Aldo Rossi of Italy Elected 1990 Pritzker Architecture Prize Laureate

Aldo Rossi of Milan, Italy has been selected as the 1990 Pritzker Architecture Prize Laureate. Twelve architects have been previously named over the past eleven years, six from the United States and six from other countries. Rossi is the seventh from the international community to receive the prestigious prize, acknowledged as the Nobel of architecture.

The prize, consisting of a $100,000 grant, a medallion and formal citation, will be presented by Jay A. Pritzker, president of The Hyatt Foundation, in a formal ceremony on Saturday, June 16 at the Palazzo Grassi in Venice, Italy.

Rossi, who will celebrate his fifty-ninth birthday on May 3, received his architecture degree in 1959 at the Polytechnic University of Milan. In those three decades since, he has achieved international recognition not only as a practicing architect, but also as an artist and author of architectural theories and urban design concepts.

In recent years, he has completed a number of significant projects around the world, including the Toronto Lighthouse Theatre in Canada, the 11 Palazzo Hotel and Restaurant Complex in Japan, and in his native Italy commercial centers, various types of housing, theatres, museums, cemeteries, schools, and other public buildings. In the United States, he has completed two projects, one in Galveston, Texas, a monumental arch; and in Mount Pocono, Pennsylvania, the Pocono Pines houses. He has a major project underway in Coral Gables, Florida, the new School of Architecture for the University of Miami.

A number of other major works are under construction or design phases in Japan, France, England, the Netherlands, and West Germany. He has won design competitions and lectured in major universities around the world over the past thirty years. In the U.S. alone, he has been a visiting professor at Harvard, Yale, Cooper Union, and Cornell.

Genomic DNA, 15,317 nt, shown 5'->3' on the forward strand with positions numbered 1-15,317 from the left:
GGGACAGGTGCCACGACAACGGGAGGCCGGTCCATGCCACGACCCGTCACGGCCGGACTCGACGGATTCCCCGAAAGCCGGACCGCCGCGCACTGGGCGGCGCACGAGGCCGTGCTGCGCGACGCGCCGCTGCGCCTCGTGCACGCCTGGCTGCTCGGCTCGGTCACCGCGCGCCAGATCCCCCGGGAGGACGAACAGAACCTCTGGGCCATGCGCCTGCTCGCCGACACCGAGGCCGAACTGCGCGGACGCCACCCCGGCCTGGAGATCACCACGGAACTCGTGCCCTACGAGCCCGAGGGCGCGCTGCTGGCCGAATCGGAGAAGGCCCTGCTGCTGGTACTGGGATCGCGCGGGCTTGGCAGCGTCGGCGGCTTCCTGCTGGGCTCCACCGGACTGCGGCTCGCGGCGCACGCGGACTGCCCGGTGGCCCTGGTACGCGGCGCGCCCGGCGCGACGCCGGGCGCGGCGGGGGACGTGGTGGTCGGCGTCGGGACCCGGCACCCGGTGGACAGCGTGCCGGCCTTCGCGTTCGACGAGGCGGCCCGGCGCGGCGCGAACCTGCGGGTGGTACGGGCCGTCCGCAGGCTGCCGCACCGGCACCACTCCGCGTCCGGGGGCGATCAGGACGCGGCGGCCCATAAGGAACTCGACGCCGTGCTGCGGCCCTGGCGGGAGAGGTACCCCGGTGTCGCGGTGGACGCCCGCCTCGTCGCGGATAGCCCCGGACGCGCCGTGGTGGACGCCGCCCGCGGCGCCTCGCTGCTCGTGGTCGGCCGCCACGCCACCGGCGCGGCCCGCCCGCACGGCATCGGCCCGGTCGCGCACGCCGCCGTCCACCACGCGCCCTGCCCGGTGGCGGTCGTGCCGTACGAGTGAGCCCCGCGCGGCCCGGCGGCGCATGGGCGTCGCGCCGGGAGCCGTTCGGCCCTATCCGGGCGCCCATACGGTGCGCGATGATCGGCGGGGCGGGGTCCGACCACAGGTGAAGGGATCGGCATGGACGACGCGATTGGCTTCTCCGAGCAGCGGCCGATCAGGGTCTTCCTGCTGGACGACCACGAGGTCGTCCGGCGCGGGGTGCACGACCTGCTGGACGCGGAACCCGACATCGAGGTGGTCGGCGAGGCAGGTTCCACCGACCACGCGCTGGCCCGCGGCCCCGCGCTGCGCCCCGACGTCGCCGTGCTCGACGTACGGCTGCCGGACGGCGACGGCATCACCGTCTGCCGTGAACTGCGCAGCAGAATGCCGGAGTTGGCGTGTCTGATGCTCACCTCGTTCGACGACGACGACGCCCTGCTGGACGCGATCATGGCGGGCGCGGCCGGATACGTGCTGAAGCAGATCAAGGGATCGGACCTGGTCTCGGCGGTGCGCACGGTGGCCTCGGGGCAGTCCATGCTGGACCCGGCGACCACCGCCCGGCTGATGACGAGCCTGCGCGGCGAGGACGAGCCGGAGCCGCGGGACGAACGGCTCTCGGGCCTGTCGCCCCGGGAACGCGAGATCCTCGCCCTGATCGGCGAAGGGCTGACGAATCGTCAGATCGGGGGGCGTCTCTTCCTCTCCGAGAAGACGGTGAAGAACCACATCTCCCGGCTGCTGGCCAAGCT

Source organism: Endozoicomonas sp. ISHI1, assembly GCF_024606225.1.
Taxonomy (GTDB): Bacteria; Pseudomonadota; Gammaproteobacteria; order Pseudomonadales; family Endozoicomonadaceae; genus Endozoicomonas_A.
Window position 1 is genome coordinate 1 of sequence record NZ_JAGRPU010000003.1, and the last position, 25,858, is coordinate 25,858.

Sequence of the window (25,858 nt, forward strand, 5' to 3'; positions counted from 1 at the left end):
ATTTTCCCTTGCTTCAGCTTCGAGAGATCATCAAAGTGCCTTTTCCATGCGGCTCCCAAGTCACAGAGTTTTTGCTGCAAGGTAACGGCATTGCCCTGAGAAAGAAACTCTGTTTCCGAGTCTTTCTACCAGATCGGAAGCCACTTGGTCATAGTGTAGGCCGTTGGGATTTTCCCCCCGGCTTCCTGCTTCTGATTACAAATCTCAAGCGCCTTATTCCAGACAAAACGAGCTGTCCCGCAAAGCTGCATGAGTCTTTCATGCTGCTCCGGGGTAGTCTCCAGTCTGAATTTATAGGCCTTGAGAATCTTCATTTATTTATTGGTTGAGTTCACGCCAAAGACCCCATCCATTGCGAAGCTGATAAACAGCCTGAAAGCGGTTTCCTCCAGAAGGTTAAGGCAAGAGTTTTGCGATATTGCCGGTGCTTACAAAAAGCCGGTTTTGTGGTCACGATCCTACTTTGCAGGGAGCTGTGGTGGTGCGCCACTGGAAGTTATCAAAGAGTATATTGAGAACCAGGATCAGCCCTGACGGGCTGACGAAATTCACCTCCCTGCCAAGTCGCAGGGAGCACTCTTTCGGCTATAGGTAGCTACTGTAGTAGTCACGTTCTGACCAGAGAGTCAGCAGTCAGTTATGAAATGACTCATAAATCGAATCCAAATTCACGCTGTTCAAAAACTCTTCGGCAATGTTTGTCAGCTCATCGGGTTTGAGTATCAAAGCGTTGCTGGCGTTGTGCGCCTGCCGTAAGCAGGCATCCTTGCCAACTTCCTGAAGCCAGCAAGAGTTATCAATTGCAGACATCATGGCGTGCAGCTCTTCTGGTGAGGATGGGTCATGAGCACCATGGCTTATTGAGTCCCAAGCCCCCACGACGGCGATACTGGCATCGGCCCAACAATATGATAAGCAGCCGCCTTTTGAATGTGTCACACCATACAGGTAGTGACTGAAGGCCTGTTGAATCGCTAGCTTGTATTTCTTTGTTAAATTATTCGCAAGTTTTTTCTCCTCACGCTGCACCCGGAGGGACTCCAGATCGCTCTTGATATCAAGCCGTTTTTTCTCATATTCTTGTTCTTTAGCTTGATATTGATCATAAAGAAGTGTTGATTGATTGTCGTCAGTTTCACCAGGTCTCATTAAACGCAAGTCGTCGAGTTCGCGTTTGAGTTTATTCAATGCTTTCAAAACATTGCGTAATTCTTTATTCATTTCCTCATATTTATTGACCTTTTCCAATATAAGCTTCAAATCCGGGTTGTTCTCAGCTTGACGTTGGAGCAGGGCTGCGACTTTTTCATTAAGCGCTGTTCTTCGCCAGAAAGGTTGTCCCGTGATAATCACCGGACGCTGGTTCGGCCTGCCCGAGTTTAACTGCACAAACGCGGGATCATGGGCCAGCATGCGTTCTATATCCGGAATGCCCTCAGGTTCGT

His drawings and paintings have won him acclaim in exhibitions. His designs for such objects as a coffee pot and furniture have given another added dimension to his career.

As an architectural and urban design theorist, he wrote The Architecture of the City in 1966. Originally published in Italy, it has since been translated into seven languages and has become an international reference on the subject. His A Scientific Autobiography which was first published in English in 1981 has provided even further insight to his beliefs.

In announcing the 1990 choice of the Pritzker Prize, Bill Lacy, secretary to the jury quoted from the formal citation:

"Aldo Rossi, the architect, has achieved acclaim as a theorist, philosopher, artist and teacher. His words as well as his drawings and buildings have distinguished him as great. He is a master draftsman, steeped in the tradition of Italian art and architecture; his sketches and renderings of buildings have often achieved international recognition long before being built.

"Rossi has been able to follow the lessons of classical architecture without copying them; his buildings cavy echoes from the past in their use of forms that have a universal, haunting quality. His work is at once bold and ordinary, original without being novel, refreshingly simple in appearance but extremely complex in content and meaning. In a period of diverse styles and influences, Aldo Rossi has eschewed the fashionable and popular to create an architecture singularly his own.

"On a solid foundation of theory, he uses his talents and ability to solve design problems in memorable and imaginative ways. His influence is extensive and expands with every new commission. With this honor, Aldo Rossi joins a dozen architects already singled out for their contributions to humanity and the built environment through the art of architecture."


Read Aldo Rossi's Essay